The easy money policies of central banks like the Federal Reserve are not sustainable and not addressing the financial crisis affecting the world – and increasing the chances for another US economic meltdown. That’s the official opinion of the Bank for International Settlements (BIS), an organization of central banks .
The Fed has not addressed the problems that led to the financial meltdown of 2008 and could be setting the stage for a meltdown  with its low interest rates, the BIS has concluded in a new report.
The Fed policy is overheating the economy, BIS says. Federal Reserve Chairwoman Janet Yellen responded to that by vowing to continue the policies the BIS believes will fail.
“I do not presently see a need for monetary policy to deviate from a primary focus on attaining price stability and maximum employment, in order to address financial stability concerns,” Yellen said in a speech to the International Monetary Fund.
Global Economy Teetering
Yellen’s remarks are bothersome, her critics say, because the BIS 84th Annual Report for 2013/2014 says the global economy is on very shaky ground. The report also indicates that BIS experts believe the Fed and other central banks could be making the situation worse with their policies.
Some highlights of the report include:
- Financial markets appear to be in a bubble and any change in monetary policy could deflate that bubble. “Financial markets have been acutely sensitive to monetary policy, both actual and anticipated,” the BIS noted.
- Debt is increasing while productivity is falling around the world. The BIS noted that the present economic growth seems to be based on debt. “Debt, both private and public, continues to rise while productivity growth has extended further its long-term downward trend,” the report stated.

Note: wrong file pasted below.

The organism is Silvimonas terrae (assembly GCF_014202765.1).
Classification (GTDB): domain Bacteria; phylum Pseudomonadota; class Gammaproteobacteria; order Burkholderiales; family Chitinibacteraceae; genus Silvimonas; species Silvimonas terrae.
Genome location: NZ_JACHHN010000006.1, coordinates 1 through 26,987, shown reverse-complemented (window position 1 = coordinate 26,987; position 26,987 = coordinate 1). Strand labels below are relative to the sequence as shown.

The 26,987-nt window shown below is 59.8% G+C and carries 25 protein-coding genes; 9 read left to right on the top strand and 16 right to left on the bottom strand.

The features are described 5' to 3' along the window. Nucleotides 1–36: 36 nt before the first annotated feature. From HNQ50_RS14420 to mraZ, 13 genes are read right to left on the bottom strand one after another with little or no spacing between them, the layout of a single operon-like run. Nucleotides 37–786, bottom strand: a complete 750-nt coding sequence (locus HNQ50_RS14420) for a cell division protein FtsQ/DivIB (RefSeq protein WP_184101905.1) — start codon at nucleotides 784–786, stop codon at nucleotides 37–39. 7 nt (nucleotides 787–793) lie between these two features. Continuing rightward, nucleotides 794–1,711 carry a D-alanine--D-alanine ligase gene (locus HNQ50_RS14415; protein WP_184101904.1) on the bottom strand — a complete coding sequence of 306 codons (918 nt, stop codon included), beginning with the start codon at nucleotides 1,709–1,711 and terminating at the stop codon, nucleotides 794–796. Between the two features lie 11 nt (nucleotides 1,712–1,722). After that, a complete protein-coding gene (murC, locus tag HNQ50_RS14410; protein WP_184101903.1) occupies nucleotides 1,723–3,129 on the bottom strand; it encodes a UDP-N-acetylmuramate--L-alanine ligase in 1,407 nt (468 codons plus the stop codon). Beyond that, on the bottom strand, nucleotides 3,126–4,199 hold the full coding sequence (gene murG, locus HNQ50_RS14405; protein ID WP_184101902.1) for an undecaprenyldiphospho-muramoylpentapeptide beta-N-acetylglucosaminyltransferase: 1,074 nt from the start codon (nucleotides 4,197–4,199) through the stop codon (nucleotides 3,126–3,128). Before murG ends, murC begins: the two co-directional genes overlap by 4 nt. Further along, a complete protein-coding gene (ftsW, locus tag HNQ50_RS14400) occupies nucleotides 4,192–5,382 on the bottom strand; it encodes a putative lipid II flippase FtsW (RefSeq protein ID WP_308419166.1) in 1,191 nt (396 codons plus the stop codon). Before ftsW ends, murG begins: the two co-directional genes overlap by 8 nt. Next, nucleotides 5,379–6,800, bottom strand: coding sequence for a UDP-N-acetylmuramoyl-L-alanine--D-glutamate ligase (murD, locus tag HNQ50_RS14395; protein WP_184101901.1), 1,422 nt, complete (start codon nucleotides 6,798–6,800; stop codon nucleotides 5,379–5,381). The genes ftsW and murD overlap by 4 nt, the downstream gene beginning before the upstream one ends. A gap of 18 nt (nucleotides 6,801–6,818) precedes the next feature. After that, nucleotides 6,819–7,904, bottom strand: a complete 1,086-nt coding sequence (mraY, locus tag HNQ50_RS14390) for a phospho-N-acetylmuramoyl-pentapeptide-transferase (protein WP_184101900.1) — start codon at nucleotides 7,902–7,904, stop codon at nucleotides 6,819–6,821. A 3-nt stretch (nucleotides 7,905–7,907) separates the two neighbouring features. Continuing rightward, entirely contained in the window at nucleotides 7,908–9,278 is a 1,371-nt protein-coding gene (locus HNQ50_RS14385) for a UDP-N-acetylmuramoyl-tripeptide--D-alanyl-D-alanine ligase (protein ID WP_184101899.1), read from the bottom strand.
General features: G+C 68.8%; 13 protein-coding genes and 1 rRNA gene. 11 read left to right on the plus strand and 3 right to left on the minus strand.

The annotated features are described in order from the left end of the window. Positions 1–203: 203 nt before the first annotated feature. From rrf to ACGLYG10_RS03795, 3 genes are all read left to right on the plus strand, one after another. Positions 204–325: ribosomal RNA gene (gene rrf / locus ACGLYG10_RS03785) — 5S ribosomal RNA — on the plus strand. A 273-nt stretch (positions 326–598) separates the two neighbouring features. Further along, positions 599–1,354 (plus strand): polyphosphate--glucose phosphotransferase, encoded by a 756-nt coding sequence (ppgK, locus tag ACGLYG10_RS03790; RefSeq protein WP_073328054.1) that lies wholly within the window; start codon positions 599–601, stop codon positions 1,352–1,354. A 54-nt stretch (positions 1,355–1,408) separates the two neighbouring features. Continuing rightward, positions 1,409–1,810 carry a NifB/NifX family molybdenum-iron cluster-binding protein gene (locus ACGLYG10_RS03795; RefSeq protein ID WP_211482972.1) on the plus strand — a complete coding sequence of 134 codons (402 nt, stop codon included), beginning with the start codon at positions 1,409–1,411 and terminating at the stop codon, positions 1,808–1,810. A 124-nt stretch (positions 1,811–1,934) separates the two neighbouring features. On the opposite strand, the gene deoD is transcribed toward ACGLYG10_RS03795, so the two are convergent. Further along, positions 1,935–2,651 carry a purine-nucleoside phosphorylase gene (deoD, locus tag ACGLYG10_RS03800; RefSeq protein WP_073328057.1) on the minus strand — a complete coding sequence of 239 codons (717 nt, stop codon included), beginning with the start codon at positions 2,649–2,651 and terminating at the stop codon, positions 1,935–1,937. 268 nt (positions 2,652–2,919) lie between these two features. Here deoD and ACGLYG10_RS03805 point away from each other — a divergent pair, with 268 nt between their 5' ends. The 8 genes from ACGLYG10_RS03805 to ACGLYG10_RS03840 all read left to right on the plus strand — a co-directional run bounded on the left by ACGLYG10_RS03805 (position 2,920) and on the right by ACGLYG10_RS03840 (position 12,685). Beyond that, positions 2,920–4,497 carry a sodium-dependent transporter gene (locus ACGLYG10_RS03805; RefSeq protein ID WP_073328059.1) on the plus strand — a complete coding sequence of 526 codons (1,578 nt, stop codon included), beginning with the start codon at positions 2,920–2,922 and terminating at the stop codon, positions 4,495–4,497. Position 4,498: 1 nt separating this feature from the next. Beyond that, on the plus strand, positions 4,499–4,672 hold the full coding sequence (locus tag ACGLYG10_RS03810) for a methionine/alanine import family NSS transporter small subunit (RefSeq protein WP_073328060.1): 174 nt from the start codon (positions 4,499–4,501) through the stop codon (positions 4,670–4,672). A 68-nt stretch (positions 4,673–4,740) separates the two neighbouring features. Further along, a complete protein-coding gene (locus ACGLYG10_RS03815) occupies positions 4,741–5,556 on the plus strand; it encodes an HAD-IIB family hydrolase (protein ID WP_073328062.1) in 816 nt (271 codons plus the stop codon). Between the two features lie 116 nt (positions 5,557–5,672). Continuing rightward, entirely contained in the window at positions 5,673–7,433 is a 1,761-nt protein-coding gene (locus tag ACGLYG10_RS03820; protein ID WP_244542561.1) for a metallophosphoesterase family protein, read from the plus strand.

- Policies like those implemented by Yellen promote a boom-and-bust cycle that will lead to more financial crises. “They need to address head-on the structural deficiencies and resource misallocations masked by strong financial booms and revealed only in the subsequent busts,” the BIS said of central bankers.
- The present cycle of economic growth is unsustainable because it is built on debt. The global economy is simply producing enough new income to pay all the debt that is being accumulated. “The only source of lasting prosperity is a stronger supply side. It is essential to move away from debt as the main engine of growth.”
Even though Yellen has vowed to continue the low interest rates which make it easy for the US government to issue vast amounts of debt, she, too, admits that her policy might not be working. She said there may be little the fed can do to prevent a new crisis.
Is the Fed Making the Economy Stable or Unstable?
“Monetary policy faces significant limitations as a tool to promote financial stability,” Yellen said. “Its effects on financial vulnerabilities … are not well-understood and are less direct than a regulatory or supervisory approach; in addition, efforts to promote financial stability through adjustments in interest rates would increase the volatility of inflation and employment.”
Yellen believes that any move away from her current policy would lead to a new economic crisis or perhaps a stock market collapse.
The policies, though, could be making the economy less stable by encouraging people to take on more debt and take unnecessary risks, Bill Gross, the founder of PIMCO (the world’s largest bond fund) told The Washington Times. Gross contends Fed policy is putting some retirement money at risk because fund managers are going deeply into debt to buy up large amounts of bonds in an attempt to pump up investors’ yields.
That situation could lead to a massive sell-off and a collapse in the bond market if the Fed starts raising income rates, Gross warned. He believes the credit market could collapse as well, leading to a credit crunch and a situation similar to that in 2008. The collapse of the credit market was one of the main causes of the financial meltdown in 2008. Gross believes junk bonds and many stocks would collapse if interest rates were raised.
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